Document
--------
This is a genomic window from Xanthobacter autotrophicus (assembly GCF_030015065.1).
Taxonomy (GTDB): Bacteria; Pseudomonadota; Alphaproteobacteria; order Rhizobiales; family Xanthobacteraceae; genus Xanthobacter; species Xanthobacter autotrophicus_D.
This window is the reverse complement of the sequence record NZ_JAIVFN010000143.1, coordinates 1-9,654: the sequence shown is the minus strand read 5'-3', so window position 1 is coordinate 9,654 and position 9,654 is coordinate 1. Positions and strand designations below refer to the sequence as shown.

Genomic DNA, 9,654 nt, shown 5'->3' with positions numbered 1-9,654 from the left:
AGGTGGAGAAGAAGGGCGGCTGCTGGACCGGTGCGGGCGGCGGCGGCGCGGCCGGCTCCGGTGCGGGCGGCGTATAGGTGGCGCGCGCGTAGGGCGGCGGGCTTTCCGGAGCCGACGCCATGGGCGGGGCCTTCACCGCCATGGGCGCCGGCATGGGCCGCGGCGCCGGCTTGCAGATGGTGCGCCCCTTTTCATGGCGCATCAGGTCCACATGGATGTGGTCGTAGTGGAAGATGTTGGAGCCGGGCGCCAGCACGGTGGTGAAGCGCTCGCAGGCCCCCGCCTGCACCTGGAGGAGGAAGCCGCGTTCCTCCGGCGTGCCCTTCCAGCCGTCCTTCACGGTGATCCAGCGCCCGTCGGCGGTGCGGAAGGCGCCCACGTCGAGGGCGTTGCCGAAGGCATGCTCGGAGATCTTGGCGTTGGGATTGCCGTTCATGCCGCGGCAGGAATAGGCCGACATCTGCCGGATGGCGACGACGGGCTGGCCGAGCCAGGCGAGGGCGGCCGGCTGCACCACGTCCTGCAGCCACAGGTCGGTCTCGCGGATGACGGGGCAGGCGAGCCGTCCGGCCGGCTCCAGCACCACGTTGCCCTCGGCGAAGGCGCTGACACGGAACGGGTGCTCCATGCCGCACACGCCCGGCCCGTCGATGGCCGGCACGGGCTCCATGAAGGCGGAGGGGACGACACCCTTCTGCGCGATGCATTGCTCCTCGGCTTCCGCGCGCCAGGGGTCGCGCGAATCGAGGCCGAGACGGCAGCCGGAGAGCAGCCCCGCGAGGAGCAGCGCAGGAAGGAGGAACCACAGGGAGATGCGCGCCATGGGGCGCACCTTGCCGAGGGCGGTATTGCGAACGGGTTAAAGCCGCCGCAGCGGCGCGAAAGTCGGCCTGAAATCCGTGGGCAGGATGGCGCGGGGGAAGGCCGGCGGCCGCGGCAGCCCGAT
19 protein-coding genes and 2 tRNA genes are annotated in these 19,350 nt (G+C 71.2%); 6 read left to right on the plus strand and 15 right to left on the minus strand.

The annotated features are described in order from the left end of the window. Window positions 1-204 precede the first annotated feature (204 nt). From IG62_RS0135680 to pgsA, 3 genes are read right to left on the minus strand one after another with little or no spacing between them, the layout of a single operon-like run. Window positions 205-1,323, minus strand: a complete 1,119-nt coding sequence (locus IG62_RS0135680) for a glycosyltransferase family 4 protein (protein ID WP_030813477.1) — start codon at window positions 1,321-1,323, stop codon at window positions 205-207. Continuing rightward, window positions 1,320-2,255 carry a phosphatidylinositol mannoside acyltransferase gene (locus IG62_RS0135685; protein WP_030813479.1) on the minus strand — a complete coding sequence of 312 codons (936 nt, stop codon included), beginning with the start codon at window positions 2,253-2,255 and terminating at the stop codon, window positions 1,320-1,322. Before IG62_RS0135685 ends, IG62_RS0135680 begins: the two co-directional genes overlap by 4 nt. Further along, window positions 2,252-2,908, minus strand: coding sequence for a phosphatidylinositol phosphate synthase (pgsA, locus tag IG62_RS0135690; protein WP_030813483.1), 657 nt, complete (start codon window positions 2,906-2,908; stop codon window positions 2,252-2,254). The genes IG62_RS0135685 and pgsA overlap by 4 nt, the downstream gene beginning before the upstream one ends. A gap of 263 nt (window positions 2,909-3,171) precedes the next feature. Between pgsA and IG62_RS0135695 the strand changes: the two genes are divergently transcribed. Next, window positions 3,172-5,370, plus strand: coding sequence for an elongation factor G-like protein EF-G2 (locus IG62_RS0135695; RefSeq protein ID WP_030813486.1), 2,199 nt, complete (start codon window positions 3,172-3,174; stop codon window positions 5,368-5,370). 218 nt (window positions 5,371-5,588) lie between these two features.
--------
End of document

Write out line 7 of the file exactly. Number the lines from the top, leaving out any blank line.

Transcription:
The annotated features are described in order from the left end of the window. Window positions 1-204 precede the first annotated feature (204 nt). From IG62_RS0135680 to pgsA, 3 genes are read right to left on the minus strand one after another with little or no spacing between them, the layout of a single operon-like run. Window positions 205-1,323, minus strand: a complete 1,119-nt coding sequence (locus IG62_RS0135680) for a glycosyltransferase family 4 protein (protein ID WP_030813477.1) — start codon at window positions 1,321-1,323, stop codon at window positions 205-207. Continuing rightward, window positions 1,320-2,255 carry a phosphatidylinositol mannoside acyltransferase gene (locus IG62_RS0135685; protein WP_030813479.1) on the minus strand — a complete coding sequence of 312 codons (936 nt, stop codon included), beginning with the start codon at window positions 2,253-2,255 and terminating at the stop codon, window positions 1,320-1,322. Before IG62_RS0135685 ends, IG62_RS0135680 begins: the two co-directional genes overlap by 4 nt. Further along, window positions 2,252-2,908, minus strand: coding sequence for a phosphatidylinositol phosphate synthase (pgsA, locus tag IG62_RS0135690; protein WP_030813483.1), 657 nt, complete (start codon window positions 2,906-2,908; stop codon window positions 2,252-2,254). The genes IG62_RS0135685 and pgsA overlap by 4 nt, the downstream gene beginning before the upstream one ends. A gap of 263 nt (window positions 2,909-3,171) precedes the next feature. Between pgsA and IG62_RS0135695 the strand changes: the two genes are divergently transcribed. Next, window positions 3,172-5,370, plus strand: coding sequence for an elongation factor G-like protein EF-G2 (locus IG62_RS0135695; RefSeq protein ID WP_030813486.1), 2,199 nt, complete (start codon window positions 3,172-3,174; stop codon window positions 5,368-5,370). 218 nt (window positions 5,371-5,588) lie between these two features.